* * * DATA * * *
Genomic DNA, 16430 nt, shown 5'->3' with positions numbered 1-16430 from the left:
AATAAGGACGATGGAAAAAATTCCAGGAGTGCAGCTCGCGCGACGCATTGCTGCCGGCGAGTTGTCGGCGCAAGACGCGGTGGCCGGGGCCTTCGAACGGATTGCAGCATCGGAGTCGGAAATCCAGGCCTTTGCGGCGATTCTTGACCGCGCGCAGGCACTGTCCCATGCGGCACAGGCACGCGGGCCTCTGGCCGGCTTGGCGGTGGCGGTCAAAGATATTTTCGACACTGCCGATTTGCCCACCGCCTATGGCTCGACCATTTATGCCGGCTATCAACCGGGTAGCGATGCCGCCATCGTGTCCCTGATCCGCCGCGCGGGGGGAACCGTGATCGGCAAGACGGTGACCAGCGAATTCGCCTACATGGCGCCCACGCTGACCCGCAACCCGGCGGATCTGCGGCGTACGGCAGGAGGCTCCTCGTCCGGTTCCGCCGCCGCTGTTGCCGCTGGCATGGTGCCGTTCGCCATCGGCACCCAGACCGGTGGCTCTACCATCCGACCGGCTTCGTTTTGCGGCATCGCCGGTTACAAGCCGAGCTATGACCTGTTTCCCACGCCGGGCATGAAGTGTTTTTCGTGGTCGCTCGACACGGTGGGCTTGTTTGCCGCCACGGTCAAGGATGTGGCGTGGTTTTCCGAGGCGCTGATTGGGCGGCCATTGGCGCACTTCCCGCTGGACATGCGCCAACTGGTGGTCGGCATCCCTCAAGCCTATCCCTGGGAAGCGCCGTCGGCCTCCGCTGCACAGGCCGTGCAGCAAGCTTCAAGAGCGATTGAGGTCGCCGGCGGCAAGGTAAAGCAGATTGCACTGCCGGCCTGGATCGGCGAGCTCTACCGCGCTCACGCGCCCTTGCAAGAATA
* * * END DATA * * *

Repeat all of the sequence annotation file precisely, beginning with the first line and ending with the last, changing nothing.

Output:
Genomic DNA, 16430 nt, shown 5'->3' with positions numbered 1-16430 from the left:
AATAAGGACGATGGAAAAAATTCCAGGAGTGCAGCTCGCGCGACGCATTGCTGCCGGCGAGTTGTCGGCGCAAGACGCGGTGGCCGGGGCCTTCGAACGGATTGCAGCATCGGAGTCGGAAATCCAGGCCTTTGCGGCGATTCTTGACCGCGCGCAGGCACTGTCCCATGCGGCACAGGCACGCGGGCCTCTGGCCGGCTTGGCGGTGGCGGTCAAAGATATTTTCGACACTGCCGATTTGCCCACCGCCTATGGCTCGACCATTTATGCCGGCTATCAACCGGGTAGCGATGCCGCCATCGTGTCCCTGATCCGCCGCGCGGGGGGAACCGTGATCGGCAAGACGGTGACCAGCGAATTCGCCTACATGGCGCCCACGCTGACCCGCAACCCGGCGGATCTGCGGCGTACGGCAGGAGGCTCCTCGTCCGGTTCCGCCGCCGCTGTTGCCGCTGGCATGGTGCCGTTCGCCATCGGCACCCAGACCGGTGGCTCTACCATCCGACCGGCTTCGTTTTGCGGCATCGCCGGTTACAAGCCGAGCTATGACCTGTTTCCCACGCCGGGCATGAAGTGTTTTTCGTGGTCGCTCGACACGGTGGGCTTGTTTGCCGCCACGGTCAAGGATGTGGCGTGGTTTTCCGAGGCGCTGATTGGGCGGCCATTGGCGCACTTCCCGCTGGACATGCGCCAACTGGTGGTCGGCATCCCTCAAGCCTATCCCTGGGAAGCGCCGTCGGCCTCCGCTGCACAGGCCGTGCAGCAAGCTTCAAGAGCGATTGAGGTCGCCGGCGGCAAGGTAAAGCAGATTGCACTGCCGGCCTGGATCGGCGAGCTCTACCGCGCTCACGCGCCCTTGCAAGAATA